Author Topic: Should we stop using war as population culling of our young people?  (Read 850 times)

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Offline Gnostic Christian

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Should we stop using war as population culling of our young people?

For most of our Godless history, governments and religions have used war to reduce the population of their unruly men and women. This is understandable for those times, as tribes, governments and religions would have wanted to reduce the overrepresented male numbers, as compared to much fewer female numbers. Population balance, unfortunately, was required.

Ancient tough love from the Gods.

Modern wars seem to be designed to continue that vile policy.

Should we ask our political and oligarchic masters to stop wasting our young people with ancient ways?

If we are not to change our ways, cull the old. We are living too long, and the joys are fewer, as we watch the young be buried before the old. The opposite of what nature wants to see.

Culling the old is the moral thing to do. Our ways of culling the young are not natural.

https://www.bbc.com/news/magazine-15449959

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Offline Sigmaleph

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Re: Should we stop using war as population culling of our young people?
« Reply #1 on: March 22, 2022, 08:43:35 am »
What a vile load of nonsense.

1) War might've had the effect of reducing the male population, but it is rather a stretch to say this was its purpose. People have, unfortunately, always had any number of reasons to kill each other.

2) Modern war is not "a continuation of that policy", the concept is absurd. If claiming our ancestors had the deliberate goal of losing young men is a stretch, claiming it for our contemporaries is just entirely ridiculous. You cannot end war by appealing to politicians to end a policy they are not pursuing.

3) "Culling the old is the moral thing to do"? No. It isn't. There's no moral group of people to "cull", which is to say murder. There is no tradeoff where we need to kill someone so might as well kill the old.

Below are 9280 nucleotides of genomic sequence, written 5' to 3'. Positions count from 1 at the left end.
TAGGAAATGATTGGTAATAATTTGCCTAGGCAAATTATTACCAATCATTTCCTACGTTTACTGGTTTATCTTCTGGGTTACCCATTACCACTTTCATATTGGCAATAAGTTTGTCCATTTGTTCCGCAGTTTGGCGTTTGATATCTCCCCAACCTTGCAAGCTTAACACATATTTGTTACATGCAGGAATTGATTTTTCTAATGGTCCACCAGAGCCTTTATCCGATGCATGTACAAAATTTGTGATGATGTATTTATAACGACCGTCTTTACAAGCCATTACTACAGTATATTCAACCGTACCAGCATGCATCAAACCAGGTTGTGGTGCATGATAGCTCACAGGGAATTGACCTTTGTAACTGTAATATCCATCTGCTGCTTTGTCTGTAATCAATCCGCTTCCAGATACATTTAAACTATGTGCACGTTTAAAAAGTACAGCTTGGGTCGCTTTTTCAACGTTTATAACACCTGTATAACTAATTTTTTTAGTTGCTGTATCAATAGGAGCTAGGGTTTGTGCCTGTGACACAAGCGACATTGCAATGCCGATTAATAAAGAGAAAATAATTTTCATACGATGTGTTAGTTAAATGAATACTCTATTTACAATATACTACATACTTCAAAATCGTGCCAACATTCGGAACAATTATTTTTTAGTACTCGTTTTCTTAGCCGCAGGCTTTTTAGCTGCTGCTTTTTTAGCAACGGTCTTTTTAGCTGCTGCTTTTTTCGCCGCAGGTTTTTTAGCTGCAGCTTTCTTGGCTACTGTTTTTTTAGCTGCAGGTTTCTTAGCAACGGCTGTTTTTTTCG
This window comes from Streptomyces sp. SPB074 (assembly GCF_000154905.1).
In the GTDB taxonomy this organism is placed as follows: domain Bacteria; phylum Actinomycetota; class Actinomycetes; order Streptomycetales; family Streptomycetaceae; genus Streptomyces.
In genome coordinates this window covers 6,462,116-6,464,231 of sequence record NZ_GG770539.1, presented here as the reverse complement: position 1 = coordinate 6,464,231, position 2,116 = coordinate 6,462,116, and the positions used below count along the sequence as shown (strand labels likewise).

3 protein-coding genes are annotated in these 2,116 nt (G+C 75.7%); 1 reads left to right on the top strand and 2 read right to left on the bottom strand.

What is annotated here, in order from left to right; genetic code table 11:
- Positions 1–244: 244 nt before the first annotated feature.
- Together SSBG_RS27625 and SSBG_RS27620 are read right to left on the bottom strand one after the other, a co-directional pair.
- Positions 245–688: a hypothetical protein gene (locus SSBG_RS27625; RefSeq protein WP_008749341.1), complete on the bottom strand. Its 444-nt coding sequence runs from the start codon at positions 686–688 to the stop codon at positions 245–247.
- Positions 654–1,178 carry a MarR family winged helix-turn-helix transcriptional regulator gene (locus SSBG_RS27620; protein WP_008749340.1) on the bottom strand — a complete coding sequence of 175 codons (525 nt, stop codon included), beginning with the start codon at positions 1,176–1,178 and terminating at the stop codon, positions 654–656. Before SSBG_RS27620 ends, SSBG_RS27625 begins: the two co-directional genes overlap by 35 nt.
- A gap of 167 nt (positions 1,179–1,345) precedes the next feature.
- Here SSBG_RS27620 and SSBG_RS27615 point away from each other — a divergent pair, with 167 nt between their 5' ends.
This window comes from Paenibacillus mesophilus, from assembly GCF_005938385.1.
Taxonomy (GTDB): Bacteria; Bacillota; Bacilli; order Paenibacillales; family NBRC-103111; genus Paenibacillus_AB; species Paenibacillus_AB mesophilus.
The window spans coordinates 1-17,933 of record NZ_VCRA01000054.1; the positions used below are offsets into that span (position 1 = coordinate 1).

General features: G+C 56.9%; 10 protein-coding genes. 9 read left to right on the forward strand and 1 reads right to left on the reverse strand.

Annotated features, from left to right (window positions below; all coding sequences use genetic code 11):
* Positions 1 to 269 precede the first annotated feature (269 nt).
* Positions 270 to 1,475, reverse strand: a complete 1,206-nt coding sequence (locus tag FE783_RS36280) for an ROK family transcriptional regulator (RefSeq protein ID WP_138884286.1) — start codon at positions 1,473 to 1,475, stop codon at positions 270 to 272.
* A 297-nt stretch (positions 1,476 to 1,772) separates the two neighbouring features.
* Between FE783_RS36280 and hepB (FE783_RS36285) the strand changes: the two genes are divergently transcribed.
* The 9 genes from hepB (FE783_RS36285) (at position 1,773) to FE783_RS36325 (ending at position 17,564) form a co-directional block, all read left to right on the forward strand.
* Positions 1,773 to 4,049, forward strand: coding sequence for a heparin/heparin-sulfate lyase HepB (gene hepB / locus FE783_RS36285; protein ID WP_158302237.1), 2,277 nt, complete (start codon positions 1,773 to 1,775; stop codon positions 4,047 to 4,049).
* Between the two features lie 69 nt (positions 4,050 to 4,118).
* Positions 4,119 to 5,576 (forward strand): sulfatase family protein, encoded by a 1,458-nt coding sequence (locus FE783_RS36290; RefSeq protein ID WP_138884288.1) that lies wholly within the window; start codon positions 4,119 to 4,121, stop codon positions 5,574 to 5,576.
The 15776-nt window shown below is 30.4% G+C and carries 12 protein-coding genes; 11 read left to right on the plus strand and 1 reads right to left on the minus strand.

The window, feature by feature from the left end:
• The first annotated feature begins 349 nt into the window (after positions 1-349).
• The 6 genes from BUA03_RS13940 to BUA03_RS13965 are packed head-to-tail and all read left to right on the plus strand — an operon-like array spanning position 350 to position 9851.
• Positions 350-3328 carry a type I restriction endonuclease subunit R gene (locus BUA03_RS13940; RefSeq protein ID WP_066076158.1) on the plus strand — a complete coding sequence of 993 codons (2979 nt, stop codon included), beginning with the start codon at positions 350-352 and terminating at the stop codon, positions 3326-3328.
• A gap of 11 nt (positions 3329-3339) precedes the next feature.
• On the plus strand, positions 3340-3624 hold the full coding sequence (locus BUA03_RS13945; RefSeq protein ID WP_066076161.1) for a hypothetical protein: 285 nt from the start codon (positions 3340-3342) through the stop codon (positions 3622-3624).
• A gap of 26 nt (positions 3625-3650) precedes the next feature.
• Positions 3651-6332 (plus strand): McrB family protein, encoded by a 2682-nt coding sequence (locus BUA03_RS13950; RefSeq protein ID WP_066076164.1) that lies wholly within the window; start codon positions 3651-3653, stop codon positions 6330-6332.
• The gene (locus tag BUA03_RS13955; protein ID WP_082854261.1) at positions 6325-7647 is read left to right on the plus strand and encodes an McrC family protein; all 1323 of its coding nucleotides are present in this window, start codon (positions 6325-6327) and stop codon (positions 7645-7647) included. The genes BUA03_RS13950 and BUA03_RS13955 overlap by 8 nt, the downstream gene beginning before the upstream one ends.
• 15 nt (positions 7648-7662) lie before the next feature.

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Offline Tolpuddle Martyr

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Re: Should we stop using war as population culling of our young people?
« Reply #2 on: March 22, 2022, 09:18:26 am »
Should we stop using war as population culling of our young people?

Anything starting off with a classic loaded question can't be good?

For most of our Godless history, governments and religions have used war to reduce the population of their unruly men and women. This is understandable for those times, as tribes, governments and religions would have wanted to reduce the overrepresented male numbers, as compared to much fewer female numbers. Population balance, unfortunately, was required.

What Godless history? Some Marxist Leninist states might have had "godlessness" as a tangential goal but they never actually achieved it. Most of them did war for plain old-fashioned reasons of self-preservation and/or strategic and economic self-interest. The only one of those states to ever enact a policy aimed at population control was China which went down the much more practical route of family planning. The Soviet Union in contrast gave medals to women who had lots of kids. On the other side of the materialist fence, the "west", including the US and its allies had a lot of wars, even though the reasons for those were sometimes a bit murky (Vietnam, Iraq) they either weren't done to reduce the population or they were really terrible at achieving those ends.

Ancient tough love from the Gods.

Dunno what they had to do with it.

Modern wars seem to be designed to continue that vile policy.

You mean the wars fought with hypersonic missiles, drone strikes and aerial bombardment? The wars where, when troops are deployed they tend to be crack commandos and other specialist units as opposed to waves of conscripted youth? Sure, not saying gnarly, low tech battles don't take place anymore, but I never heard any of the leaders in conflicts in Sudan, Burma, Rwanda, the Balkans or India/Pakistan say the point of those long, drawn-out, ugly skirmishes was to have less of their own young people. That might be a result, but it's not a motivation.

Should we ask our political and oligarchic masters to stop wasting our young people with ancient ways?

Yep, less war is great. Just...don't be our spokesperson. We don't want to give them more reasons to go all war-war on us.

If we are not to change our ways, cull the old. We are living too long, and the joys are fewer, as we watch the young be buried before the old. The opposite of what nature wants to see.

Culling the old is the moral thing to do. Our ways of culling the young are not natural.

Ah, "culling" the old is exactly what happens in war - it just so happens that the young get plenty "culled" too, that's why war is...bad. It's the killing culling, less of that is good.